Poor Little Rich Folks: That Article About “Wealth Therapy”

It’s been shared around 11,000 times so far, so perhaps you’ve seen the Guardian piece about the woes of the rich and the therapists who help them.

what issues are America’s 1% struggling with? There is guilt over being rich in the first place, he said. There is the feeling that they have to hide the fact that they are rich. And then there is the isolation — being in the 1%, it turns out, can be lonely. …

“It’s really isolating to have a lot of money. It can be scary — people’s reaction to you,” said Barbara Nusbaum, an expert in money psychology. “There is a fair amount of isolation if you are wealthy. We are all taught not to talk about money. It’s not polite to talk about money. In itself, ironically, it’s harder to talk about having money than it is to talk about not having money. It’s much more socially acceptable to say: ‘I am broke. Things are hard.’ You can’t say: ‘I have a ton of money.’ You have to keep a lot of your life private except in small circles.”

It doesn’t take much to get to me these days. An argument on the playground can make my eyes start prickling; a Carolyn Hax live-chat can leave me melting into my keyboard. This article, though? I read it and I was unmoved. I was about as unmoved as the Himalayas.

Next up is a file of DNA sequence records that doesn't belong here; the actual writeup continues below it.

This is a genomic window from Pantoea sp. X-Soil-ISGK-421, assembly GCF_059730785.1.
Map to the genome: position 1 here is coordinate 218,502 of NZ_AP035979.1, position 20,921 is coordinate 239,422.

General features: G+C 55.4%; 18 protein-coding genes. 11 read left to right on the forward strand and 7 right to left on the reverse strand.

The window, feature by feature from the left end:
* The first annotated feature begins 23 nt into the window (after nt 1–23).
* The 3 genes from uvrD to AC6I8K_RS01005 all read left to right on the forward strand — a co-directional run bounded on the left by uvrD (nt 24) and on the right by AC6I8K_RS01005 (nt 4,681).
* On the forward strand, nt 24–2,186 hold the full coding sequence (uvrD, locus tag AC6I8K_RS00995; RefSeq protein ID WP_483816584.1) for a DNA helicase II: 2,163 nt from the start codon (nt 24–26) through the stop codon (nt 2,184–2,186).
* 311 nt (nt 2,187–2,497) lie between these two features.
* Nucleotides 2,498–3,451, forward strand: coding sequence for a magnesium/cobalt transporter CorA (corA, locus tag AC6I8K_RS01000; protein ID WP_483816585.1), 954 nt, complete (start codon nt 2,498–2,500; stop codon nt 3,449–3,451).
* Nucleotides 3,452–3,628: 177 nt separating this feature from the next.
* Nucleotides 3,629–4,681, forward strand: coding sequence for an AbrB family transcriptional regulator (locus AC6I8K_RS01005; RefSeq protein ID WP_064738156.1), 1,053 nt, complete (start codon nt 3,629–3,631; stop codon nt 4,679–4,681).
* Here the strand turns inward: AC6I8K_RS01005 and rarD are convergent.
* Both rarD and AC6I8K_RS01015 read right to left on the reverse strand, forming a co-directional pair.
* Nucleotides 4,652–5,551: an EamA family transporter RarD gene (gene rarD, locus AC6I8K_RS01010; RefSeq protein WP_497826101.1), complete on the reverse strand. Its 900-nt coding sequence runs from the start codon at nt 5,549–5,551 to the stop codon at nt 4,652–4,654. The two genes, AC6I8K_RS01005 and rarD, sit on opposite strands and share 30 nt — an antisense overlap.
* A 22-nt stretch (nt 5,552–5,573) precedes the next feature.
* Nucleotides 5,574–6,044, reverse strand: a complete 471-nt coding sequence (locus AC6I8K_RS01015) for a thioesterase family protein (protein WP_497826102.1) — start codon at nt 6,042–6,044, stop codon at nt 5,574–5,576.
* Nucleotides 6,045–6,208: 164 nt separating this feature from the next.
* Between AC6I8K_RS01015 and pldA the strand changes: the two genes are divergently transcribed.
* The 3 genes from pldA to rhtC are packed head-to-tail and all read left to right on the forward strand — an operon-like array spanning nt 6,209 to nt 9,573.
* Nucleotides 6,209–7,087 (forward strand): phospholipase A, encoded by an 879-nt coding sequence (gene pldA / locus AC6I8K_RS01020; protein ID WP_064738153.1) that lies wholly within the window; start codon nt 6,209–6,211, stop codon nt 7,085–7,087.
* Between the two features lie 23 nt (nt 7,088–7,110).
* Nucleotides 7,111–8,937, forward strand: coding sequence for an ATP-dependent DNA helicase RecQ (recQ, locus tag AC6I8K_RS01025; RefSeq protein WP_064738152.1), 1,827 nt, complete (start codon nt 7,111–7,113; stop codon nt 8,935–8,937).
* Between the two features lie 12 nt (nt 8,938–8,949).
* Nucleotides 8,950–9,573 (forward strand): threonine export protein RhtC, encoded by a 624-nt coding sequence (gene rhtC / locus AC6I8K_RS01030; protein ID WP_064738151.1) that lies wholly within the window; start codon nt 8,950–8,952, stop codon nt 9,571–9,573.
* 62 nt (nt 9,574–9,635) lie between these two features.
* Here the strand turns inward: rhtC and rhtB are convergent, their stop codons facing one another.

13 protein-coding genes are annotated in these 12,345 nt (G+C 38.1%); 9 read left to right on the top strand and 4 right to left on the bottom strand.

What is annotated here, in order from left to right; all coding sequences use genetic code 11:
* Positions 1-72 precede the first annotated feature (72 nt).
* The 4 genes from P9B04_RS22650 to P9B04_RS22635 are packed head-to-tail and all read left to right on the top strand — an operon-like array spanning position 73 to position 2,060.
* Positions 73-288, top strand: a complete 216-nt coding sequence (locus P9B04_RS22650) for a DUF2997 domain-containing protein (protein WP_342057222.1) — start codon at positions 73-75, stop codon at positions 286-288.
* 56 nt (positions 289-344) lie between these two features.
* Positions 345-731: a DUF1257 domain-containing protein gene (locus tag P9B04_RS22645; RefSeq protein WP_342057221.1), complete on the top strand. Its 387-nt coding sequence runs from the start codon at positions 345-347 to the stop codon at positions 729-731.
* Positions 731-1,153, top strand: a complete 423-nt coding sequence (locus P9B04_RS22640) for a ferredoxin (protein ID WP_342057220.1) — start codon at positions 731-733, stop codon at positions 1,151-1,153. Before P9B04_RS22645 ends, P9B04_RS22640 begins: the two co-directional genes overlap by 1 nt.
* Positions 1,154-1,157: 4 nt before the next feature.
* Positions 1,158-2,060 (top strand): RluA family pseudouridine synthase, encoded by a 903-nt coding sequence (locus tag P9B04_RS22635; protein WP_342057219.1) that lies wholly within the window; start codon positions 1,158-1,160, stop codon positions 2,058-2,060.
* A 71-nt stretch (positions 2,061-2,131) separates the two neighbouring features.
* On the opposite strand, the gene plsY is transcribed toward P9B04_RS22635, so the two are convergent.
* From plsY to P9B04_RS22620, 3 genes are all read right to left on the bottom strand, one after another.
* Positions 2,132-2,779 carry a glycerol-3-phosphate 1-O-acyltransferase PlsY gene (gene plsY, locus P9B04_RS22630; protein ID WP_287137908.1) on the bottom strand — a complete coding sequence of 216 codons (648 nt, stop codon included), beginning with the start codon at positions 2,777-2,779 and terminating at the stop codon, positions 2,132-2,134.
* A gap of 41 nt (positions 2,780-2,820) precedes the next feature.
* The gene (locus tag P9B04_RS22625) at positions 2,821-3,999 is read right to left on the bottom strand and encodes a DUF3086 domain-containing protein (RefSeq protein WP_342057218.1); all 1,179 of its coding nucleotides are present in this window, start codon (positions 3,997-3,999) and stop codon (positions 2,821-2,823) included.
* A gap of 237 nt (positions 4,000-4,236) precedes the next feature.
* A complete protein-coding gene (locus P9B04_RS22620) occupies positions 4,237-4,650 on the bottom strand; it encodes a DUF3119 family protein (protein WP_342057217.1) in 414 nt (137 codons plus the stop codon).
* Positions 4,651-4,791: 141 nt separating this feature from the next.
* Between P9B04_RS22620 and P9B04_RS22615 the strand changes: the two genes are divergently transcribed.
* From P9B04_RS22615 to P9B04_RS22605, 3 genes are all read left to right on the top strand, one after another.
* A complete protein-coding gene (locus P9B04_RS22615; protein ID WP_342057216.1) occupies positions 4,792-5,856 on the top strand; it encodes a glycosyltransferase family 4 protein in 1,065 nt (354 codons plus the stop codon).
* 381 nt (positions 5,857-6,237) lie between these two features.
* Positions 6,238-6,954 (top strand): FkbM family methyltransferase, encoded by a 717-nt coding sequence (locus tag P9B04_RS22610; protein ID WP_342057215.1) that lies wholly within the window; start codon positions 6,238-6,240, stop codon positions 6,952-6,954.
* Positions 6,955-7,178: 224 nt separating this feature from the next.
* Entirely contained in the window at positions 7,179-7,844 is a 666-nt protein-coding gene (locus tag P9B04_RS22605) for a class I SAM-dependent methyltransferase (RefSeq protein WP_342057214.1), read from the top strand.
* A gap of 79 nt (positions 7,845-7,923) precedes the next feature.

I mean, rich people struggle with “awkwardness re: who should pay at a restaurant”? So do not rich people! Albeit maybe for different reasons. Rich people feel isolated sometimes, lonely, misunderstood? So do we all. Is that not the definition of the human condition?

Maybe the real revelation here that the affluent are surprised that, despite the resources at their disposal, they must still deal with their fair share of disappointment and even pain.

To be clear: any person who is struggling with life has my sympathy, no matter whether s/he lives in a penthouse or under a bridge. But all problems are not created equal. Christian Grey, who can cry into a pillow stuffed with $100 bills, is simply not on par with his less well-off equivalent, who desperately needs therapy and meds and yet cannot afford either.

And the idea that “coming out” as super wealthy is similar to coming out as queer, as per one of the quoted therapists, strikes me as offensive. A person can’t decide not to be gay so as not to alienate his boss, or her parents, or whatever; whereas Richie Rich can always give away some cash. Problem (at least partly) solved.

That’s my biggest problem with the piece, really: it treats wealth as an inherent condition, like being left-handed or Albino. If you’re uncomfortable being rich, there’s an app for that! PHILANTHROPY. Make like the Gateses and use your money for good. Support Kickstarters. Fight disease. Endow a chair at Xavier University. Cities will throw you parades! It’s hard to mope when you’re being showered in ticker-tape and applause.

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